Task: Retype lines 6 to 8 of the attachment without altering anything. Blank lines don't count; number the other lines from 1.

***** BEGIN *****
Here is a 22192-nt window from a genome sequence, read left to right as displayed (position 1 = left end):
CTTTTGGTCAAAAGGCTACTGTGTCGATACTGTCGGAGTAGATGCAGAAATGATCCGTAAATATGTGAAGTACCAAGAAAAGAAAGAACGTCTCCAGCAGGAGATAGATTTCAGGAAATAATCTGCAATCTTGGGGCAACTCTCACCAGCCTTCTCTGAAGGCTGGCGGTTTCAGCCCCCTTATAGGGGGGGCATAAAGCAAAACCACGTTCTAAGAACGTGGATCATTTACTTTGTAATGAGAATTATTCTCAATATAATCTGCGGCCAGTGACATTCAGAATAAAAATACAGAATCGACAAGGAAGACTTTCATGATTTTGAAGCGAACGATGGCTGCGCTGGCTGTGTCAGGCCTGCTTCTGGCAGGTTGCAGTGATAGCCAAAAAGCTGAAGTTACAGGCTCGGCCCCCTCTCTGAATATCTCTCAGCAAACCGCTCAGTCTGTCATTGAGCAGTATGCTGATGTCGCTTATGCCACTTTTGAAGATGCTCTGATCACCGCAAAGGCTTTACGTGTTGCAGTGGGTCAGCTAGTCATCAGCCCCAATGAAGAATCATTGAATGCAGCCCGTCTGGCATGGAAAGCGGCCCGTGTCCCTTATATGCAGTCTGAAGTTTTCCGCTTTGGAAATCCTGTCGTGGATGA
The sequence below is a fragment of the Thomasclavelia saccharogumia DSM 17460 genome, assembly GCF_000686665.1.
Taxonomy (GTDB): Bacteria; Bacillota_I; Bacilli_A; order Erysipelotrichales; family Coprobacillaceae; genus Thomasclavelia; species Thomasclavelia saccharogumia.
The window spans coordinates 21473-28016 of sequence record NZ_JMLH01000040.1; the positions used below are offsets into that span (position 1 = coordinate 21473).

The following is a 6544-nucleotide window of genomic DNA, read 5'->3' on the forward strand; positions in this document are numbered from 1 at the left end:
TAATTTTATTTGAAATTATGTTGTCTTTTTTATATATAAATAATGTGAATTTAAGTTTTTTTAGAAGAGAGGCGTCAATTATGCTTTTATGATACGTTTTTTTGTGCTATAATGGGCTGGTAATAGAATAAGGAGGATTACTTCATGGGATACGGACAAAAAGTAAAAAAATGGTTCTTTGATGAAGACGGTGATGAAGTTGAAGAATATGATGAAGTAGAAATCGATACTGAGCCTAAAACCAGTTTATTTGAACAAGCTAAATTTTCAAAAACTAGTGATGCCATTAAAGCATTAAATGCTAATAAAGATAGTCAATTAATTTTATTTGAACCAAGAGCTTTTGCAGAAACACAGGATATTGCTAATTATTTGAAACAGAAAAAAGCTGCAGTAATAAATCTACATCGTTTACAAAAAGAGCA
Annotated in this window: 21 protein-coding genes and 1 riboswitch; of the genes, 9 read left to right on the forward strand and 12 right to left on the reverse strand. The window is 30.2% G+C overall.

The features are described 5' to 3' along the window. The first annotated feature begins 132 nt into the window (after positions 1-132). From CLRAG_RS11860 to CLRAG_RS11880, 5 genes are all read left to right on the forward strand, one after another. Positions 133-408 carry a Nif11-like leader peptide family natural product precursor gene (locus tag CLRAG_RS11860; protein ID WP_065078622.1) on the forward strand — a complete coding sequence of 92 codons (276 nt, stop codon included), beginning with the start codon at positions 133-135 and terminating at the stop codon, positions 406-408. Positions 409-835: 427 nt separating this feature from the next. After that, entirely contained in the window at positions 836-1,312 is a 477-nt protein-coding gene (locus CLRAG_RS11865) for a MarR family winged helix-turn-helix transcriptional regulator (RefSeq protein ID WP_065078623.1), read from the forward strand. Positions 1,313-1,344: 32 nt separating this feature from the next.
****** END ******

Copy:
The following is a 6544-nucleotide window of genomic DNA, read 5'->3' on the forward strand; positions in this document are numbered from 1 at the left end:
TAATTTTATTTGAAATTATGTTGTCTTTTTTATATATAAATAATGTGAATTTAAGTTTTTTTAGAAGAGAGGCGTCAATTATGCTTTTATGATACGTTTTTTTGTGCTATAATGGGCTGGTAATAGAATAAGGAGGATTACTTCATGGGATACGGACAAAAAGTAAAAAAATGGTTCTTTGATGAAGACGGTGATGAAGTTGAAGAATATGATGAAGTAGAAATCGATACTGAGCCTAAAACCAGTTTATTTGAACAAGCTAAATTTTCAAAAACTAGTGATGCCATTAAAGCATTAAATGCTAATAAAGATAGTCAATTAATTTTATTTGAACCAAGAGCTTTTGCAGAAACACAGGATATTGCTAATTATTTGAAACAGAAAAAAGCTGCAGTAATAAATCTACATCGTTTACAAAAAGAGCA
Annotated in this window: 21 protein-coding genes and 1 riboswitch; of the genes, 9 read left to right on the forward strand and 12 right to left on the reverse strand. The window is 30.2% G+C overall.